#tweetfleet I want your opinion. Is Eve a PvP game or a game that has PvP as a part of it? #eveonline
— Mike Dawe (@Mikeazariah) July 28, 2014
He followed that up with a blog post last week with his opinion and asking for others to try to sum up what type of game EVE is in one or two sentences. I think answering the first question, whether EVE Online is a PvP game, or a game that has PvP as a part of it, goes a long way in determining how people look at EVE.
Perhaps not surprisingly, as someone who has appeared on four killmails over the past three years (two kills, two deaths), I believe that EVE is a science-fiction world simulator that uses PvP as the driving force for its economic model, and not a PvP game. But is that opinion just formed from my unusual playstyle? I don't think so.
CCP, despite relatively recent efforts to hide EVE's subscription numbers, still is one of the most open gaming companies where game data is concerned. Players have taken the information from EVE's APIs (and now public CREST) and created web sites that provide game data to the community going back years. I'll use two trusted sources of information for this post: Wollari's Dotlan Maps and Chribba's EVE-Offline.net.
The first question I'll address is: what is the ratio of player ships killed to NPC ships (including rogue drones) killed. If EVE is a PvP game, I would expect a very low NPC to player ships killed ratio. If EVE is a game (or a simulation) that only has PvP as an element of the virtual world, I would expect a high ratio. The results may surprise some non-EVE players.
In July, the ratio was 296 NPCs killed for every ship a player lost. I use the word "lost" instead of "killed" because the data available at Dotlan does not separate out ships lost to other players versus ships lost to NPCs. The only region that had a ratio I would expect from a PvP game that contained NPCs is low sec, with a ratio of 27:1 in July. The other two areas, high sec and null sec, both have ratios I would expect in a PvE game. Indeed, those K/D ratios are a lot better than I had playing my ranger in Everquest 2 on a PvE server.
Because peace has recently broken out across null sec, I added the period from January 2013 to June 2014 to the chart. That period encompasses two major null sec conflicts, the Fountain War in the summer of 2013 and the Halloween War in the autumn and winter of 2013-2014. The overall NPC kill to player death ratio was 248:1 during that time period.
I've included the above graph to show the impact of the two major wars on the NPC kill ratio. Interestingly enough, the blue line representing null sec is almost the inverse of the average concurrent user mark. When the ratio goes up, the ACU goes down. But even with that relationship, the lowest the ratio went during the period was down to 215 NPCs killed for every player-owned ship lost.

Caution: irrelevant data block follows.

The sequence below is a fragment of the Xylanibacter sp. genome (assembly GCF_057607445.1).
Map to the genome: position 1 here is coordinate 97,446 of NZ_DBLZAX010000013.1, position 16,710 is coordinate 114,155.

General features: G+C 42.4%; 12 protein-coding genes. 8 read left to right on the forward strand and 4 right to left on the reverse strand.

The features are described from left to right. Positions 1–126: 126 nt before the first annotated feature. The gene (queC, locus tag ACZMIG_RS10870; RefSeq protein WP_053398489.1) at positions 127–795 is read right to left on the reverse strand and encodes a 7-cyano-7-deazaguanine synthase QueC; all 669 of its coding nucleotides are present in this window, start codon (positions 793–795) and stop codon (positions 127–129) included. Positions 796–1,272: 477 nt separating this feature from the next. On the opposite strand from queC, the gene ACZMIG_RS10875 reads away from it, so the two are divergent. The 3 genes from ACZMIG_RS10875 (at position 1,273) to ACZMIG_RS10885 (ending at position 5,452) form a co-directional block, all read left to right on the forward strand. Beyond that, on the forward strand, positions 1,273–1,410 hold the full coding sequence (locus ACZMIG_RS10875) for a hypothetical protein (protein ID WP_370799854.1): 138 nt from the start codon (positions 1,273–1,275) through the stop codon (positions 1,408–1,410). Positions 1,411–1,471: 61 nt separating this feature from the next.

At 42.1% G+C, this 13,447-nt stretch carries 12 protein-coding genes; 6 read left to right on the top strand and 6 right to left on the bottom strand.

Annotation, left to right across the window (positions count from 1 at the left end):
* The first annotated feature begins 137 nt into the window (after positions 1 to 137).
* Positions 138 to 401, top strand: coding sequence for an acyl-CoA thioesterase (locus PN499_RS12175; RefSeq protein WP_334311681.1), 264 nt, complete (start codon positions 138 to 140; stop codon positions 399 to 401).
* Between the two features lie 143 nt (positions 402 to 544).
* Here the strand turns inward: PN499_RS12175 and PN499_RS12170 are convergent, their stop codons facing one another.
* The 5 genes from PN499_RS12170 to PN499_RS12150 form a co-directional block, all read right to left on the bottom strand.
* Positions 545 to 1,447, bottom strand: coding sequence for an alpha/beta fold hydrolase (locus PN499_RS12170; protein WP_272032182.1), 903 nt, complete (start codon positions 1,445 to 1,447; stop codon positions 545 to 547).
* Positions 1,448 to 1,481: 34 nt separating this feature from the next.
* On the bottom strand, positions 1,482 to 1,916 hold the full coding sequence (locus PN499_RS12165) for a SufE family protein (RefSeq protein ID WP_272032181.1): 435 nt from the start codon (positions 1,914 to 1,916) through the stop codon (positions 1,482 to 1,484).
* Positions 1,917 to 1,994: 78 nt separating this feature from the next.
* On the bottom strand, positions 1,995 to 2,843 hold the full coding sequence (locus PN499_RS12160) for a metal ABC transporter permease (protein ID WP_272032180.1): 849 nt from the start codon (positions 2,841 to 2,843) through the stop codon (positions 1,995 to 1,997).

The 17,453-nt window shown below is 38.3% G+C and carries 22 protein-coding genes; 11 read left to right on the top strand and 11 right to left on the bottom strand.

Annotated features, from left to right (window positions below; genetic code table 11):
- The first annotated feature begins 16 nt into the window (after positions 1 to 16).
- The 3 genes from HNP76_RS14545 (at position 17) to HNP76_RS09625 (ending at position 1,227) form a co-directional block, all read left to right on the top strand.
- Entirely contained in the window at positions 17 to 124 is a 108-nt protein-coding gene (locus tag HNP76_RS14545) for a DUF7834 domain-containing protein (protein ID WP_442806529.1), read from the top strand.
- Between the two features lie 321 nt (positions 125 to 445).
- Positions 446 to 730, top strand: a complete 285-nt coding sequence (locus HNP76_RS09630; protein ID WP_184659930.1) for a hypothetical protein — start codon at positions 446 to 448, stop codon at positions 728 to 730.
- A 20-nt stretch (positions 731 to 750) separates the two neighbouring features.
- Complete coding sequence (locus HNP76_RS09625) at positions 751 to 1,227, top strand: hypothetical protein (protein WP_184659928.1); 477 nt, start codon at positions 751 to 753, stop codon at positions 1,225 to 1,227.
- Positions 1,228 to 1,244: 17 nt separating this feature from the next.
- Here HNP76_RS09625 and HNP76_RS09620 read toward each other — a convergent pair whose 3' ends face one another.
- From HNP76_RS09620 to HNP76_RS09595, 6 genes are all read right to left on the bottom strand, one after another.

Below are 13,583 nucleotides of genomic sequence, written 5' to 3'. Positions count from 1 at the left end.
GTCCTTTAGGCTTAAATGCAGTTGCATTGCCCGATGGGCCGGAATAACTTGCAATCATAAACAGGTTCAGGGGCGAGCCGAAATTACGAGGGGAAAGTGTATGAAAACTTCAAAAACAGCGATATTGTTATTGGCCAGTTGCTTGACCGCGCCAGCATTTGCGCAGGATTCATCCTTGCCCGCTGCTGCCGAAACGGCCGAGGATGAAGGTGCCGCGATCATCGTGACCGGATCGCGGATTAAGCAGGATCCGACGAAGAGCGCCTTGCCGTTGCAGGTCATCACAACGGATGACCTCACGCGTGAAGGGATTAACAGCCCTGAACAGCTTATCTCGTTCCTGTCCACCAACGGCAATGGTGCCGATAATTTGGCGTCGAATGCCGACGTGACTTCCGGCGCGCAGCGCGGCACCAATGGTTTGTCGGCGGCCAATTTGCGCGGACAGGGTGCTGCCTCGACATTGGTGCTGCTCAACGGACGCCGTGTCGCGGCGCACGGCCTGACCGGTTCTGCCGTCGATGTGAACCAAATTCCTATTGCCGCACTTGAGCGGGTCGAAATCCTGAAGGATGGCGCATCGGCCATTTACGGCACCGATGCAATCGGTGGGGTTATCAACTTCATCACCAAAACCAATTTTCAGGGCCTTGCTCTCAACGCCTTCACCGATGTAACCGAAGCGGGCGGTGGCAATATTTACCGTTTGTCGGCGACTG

Having explored the relationship between NPC and player deaths, I next decided to try to match up the data from Dotlan and the data from EVE-Offline.net. What does the average play session for the average player look like? I know that for a very long time that Xfire showed that the average time spent playing EVE for a player was between 3-4 hours a day. So I decided to calculate for a 3-hour play session. I then calculated the total number of hours played each month using the average concurrent user numbers from EVE-Offline and calculated the average number of NPC kills and player ships lost per account hour played for each month. Once I had the average per hour, I multiplied the result by three to get the average numbers for a three-hour play session.
Surprised? According to the results, players kill an NPC on average every five to six minutes. Killing another player's ship? The average player in EVE doesn't kill another player's ship during an average play session.
In the first graph, the average number of ships lost looks like zero, but that is not quite true. This last graph shows that since the ship rebalancing that arrived in the Rubicon expansion, the average number of ships lost in a three-hour play ranged between 0.12 and 0.17 ships. I should remind everyone that the figure doesn't mean that is how many ships are killed in PvP. Because Dotlan does not provide a breakdown between PvP and PvE losses, the number of PvP kills per 3-hour play session is less.
When I think of a PvP game, I think of a game like Planetside 2. If you are not fighting other players, you are not playing the game. With a ratio of 250 NPC deaths to every player ship killed, EVE players do an awful lot of fighting against non-players. Indeed, many players rarely, if ever, fight other players. But for me, the final argument is this: can I go up to someone and, with a straight face, tell them that a game in which the average player in a 3-hour play session will most likely only kill NPCs and not kill another player or have another player kill him, is a PvP game?
I can tell someone that EVE Online has areas specializing in PvP and give advice on where to locate a good fight. That, I have no problem with. But after looking at the numbers, can I honestly tell someone EVE is a PvP game? No.